OBITUARY: Haing Ngor

The 1984 Oscar awards ceremony was dominated by Amadeus and A Passage to India, over-publicised if unquestionably entertaining slabs of popular culture made by once interesting directors. Far more powerful and haunting than either, The Killing Fields won only Best Editing, Best Cinematography and Best Supporting Actor - Haing Ngor - but it did win eight awards at Bafta, including Best Picture and another award to Ngor. The film was by no means perfect (the second half tried to appeal to Middle America with a "Better Dead than Red" tactic), but it can stand comparison with the great Japanese war movies, which its director, Roland Joffe, and writer, Bruce Robinson, had surely seen.

Joffe and Robinson believed that war - Third World war - was too serious to be left to the fiction-makers. Their starting-point was "The Life and Death of Dith Pran", an article by Sydney H. Schanberg which had been published in the New York Times Magazine and won a Pulitzer Prize.

The New York Times had sent Schanberg - played in the film by Sam Waterston - to Cambodia in 1972 to cover the conflict, later recognised as revolution, when the forces of the Communist Khmer Rouge rose against the Pol Pot government. As the Vietnamese breached frontiers, Nixon and Kissinger secretly sanctioned bombing Cambodia. However, Schanberg says of the policies of the Khmer Rouge that they shouldn't "underestimate the damage that 7 billion dollars' worth can do".

In the capital, Phnom Penh, Schanberg acquires an assistant, Dith Pran - a translator, guide, driver, messenger, secretary, played by Haing Ngor. As the Khmer Rouge approach (it is 1975), murdering millions at random, Dith Pran risks his life several times helping the journalists and other whites under siege at the French embassy. Schanberg is as proud of him as he is dependent upon him. The other Cambodians are ordered out, but Dith Pran, with a forged British passport, remains. We do not know his fate as the journalists are evacuated.

The second half of the film concerns Schanberg's quest for Dith Pran and the vicissitudes endured by the latter, till their eventual reunion. What had started out as the story of a foreign correspondent and a particular friendship uncovers other matters at its core: betrayal, corruption, mindless genocide and, above all, survival.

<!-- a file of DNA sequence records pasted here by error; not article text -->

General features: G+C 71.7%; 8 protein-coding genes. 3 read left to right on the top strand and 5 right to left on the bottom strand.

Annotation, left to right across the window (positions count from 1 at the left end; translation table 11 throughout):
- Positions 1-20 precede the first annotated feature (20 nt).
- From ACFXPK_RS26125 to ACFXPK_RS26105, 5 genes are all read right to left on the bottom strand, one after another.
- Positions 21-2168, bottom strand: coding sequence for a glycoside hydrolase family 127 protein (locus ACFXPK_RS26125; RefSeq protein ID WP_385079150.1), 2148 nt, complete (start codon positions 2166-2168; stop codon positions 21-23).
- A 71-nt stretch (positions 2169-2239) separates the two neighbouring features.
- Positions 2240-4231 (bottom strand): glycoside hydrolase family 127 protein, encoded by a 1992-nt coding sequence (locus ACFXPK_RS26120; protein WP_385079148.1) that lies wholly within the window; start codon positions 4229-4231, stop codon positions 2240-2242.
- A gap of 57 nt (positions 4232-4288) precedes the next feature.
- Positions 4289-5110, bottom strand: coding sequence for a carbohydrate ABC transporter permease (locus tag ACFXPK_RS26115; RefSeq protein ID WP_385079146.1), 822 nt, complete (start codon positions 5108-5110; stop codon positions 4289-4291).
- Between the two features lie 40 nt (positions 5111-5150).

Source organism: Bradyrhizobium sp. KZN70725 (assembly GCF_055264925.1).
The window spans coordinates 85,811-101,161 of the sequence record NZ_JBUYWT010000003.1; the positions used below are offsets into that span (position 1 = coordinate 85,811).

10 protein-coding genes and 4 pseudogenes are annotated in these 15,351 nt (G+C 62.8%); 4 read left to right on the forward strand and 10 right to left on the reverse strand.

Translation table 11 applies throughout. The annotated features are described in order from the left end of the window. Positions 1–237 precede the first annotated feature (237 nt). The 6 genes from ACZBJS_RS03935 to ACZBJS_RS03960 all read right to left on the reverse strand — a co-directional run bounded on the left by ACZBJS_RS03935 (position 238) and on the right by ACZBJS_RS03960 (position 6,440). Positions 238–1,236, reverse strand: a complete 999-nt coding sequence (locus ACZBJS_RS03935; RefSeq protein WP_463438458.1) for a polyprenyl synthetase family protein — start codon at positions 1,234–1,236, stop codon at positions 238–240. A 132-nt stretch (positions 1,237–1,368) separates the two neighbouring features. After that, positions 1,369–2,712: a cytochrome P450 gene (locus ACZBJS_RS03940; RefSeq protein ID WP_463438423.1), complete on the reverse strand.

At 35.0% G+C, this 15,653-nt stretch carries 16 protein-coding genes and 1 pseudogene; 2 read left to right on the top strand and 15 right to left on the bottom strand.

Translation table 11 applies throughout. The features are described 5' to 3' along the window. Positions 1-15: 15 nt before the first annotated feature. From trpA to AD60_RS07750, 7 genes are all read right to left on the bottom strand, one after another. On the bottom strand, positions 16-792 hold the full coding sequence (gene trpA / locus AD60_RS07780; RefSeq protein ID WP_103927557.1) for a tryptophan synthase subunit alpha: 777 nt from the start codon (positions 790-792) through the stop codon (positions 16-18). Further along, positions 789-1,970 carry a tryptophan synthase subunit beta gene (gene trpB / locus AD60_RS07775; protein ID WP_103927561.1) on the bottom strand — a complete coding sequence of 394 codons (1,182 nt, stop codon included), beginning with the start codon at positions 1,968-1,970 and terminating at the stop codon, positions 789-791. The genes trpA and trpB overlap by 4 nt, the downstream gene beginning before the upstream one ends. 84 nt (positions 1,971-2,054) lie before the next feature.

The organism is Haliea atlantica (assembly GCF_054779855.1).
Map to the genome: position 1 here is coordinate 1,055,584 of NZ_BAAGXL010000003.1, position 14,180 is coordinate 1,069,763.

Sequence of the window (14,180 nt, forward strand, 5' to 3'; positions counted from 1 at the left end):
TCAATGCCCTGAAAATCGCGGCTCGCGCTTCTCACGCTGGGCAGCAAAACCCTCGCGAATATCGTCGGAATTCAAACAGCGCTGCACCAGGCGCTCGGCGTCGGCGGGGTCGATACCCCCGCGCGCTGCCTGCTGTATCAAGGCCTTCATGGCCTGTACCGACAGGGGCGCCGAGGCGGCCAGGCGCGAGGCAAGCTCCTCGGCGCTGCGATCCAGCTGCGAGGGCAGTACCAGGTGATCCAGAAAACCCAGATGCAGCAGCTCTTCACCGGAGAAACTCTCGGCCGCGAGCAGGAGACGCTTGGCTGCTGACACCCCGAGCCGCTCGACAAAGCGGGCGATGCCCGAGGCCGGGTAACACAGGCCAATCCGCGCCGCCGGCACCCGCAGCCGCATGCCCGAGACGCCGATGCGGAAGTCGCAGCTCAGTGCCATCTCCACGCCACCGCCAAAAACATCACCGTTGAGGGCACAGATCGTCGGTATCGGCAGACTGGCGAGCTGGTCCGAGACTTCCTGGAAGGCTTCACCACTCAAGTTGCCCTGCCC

Ngor was a camera "natural", but the recognition for his performance was not so much for his acting as for his being; in the deepest anguish his emotions are understated. This was a celebration of a man and his heroism. Ngor, a Cambodian doctor who was himself a refugee, had not acted before, but his experiences after the Khmer Rouge takeover were quite as horrendous as those of the man he portrayed - as he recounted in his 1987 autobiography, A Cambodian Odyssey.

As a doctor, he was a target for the Khmer Rouge, determined to rid the country of Western influences. He fled the hospital where he worked while in the midst of performing surgery; he was arrested and tortured three times to make him confess his profession; he had half a finger chopped off and an axe hacked into his ankle. He saw his own father taken away to be killed for stealing food and he stood by while Khmer Rouge medics injected a child with a "remedy" which he knew would kill it. Like Dith Pran, he escaped to Thailand when the Vietnamese ousted the Khmer Rouge.

Settling in the United States, he worked in Los Angeles for a resettlement agency for refugees, as a counsellor, before being picked by chance for The Killing Fields. Other films followed, both for the big screen and television, the most notable of which was Oliver Stone's Vietnam story Heaven and Earth (1993).

On Sunday evening he was found shot dead - with a single bullet - beside his car at his home in Chinatown in Los Angeles. Yesterday, the police had still established no motive.

Haing S. Ngor, actor and physician: born Cambodia 1947; died Los Angeles 25 February 1996.

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